Calorimetry allows the direct measurement of heat production (energy turnover) of individual bees or bee groups (Fahrenholz et al., 1989, 1992). Differential calorimeters, constructed as twin-setups of 'camping box calorimeters' are the most suited variants for honey bee (and insect) calorimetry (e.g. Fahrenholz et al., 1989; Lamprecht and Schmolz, 2000). Depending on construction size, measurements are possible on individual honey bee larvae (Schmolz and Lamprecht, 2000) and adult bees (Schmolz et al., 2002), in whole colonies (Fahrenholz et al., 1992), and even in groups of tiny honey bee parasites (Varroa destructor, Garedew et al., 2004). The insects inside these instruments can be continuously supplied with fresh air if necessary, which allows long duration measurements (Schmolz and Lamprecht, 2000; Schmolz et al., 2002).
Construction of such a calorimeter is not difficult ("poor man's calorimeters"; Lamprecht and Schmolz, 2000; see also Lighton, 2008). Peltier units are attached to the bottom of camping boxes to keep the instrument at a desired temperature. It is an inherent property of Peltier elements that heating or cooling of one side can be regulated via the direction of the current applied.
To sense heat flux, such constructions use the fact that Peltier elements can also be used as thermopile heat flux sensors, because a temperature gradient along them produces a current (Seebeck effect). Such boxes are commercially available with variable volumes (~5–30 l). Heat flux sensitivity is about 10±30 mV/W, which is in the range of commercially available instruments (Lamprecht and Schmolz, 2000). To achieve an acceptable baseline stability, a differential (twin) setup is recommended, with one box serving as (empty) reference unit. An additional styrofoam insulation around both boxes compensates for an otherwise poor baseline stability.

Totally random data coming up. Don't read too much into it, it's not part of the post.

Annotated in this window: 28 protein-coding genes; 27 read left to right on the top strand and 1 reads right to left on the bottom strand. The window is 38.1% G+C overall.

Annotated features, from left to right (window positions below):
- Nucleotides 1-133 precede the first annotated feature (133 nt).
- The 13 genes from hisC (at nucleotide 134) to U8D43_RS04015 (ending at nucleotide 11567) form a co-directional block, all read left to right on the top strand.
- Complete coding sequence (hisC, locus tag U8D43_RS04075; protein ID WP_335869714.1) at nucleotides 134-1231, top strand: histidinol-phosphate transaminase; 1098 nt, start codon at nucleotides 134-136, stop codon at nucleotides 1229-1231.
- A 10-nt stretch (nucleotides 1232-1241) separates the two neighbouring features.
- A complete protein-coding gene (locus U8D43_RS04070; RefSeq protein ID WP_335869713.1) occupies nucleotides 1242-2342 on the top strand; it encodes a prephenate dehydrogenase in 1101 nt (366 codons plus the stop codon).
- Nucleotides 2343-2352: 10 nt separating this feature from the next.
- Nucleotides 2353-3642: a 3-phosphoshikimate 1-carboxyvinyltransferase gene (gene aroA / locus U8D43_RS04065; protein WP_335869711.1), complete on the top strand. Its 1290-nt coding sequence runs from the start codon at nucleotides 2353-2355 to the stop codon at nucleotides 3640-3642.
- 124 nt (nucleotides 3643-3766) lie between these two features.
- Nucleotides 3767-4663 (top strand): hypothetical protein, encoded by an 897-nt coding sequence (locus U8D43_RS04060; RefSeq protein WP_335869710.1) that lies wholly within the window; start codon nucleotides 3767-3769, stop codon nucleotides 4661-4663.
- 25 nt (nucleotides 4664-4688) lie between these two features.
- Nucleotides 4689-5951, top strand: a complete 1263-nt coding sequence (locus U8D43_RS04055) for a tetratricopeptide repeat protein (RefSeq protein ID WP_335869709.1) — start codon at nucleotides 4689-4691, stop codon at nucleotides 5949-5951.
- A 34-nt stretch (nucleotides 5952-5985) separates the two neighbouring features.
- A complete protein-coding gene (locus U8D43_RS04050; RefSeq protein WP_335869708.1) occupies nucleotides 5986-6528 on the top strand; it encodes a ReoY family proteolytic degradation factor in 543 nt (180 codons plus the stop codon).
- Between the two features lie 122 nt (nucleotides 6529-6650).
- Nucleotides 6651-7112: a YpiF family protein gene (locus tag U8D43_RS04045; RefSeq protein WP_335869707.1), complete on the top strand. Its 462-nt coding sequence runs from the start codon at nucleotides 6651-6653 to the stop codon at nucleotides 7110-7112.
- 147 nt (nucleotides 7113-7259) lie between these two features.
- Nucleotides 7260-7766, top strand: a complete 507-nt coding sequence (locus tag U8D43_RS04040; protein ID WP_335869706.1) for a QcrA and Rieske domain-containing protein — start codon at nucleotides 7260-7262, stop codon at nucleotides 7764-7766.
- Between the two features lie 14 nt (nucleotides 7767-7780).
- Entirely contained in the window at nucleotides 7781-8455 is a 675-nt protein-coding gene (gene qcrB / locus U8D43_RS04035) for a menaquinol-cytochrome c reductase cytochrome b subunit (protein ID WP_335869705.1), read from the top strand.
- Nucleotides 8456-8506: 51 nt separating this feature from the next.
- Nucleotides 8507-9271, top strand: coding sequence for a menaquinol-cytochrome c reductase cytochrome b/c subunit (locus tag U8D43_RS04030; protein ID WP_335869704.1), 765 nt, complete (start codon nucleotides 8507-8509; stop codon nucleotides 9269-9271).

A frequent disadvantage of calorimeters is their large time constant (see Lamprecht and Schmolz, 2000; Lighton, 2008). This means that the output signal of heat production may be heavily distorted, hiding short-time dynamic properties of events of heat production or heat release. Appropriate calibration and signal processing may help to compensate for such shortcomings and to restore the dynamic structure of the signal (see pp. 74-75 in Lighton, 2008).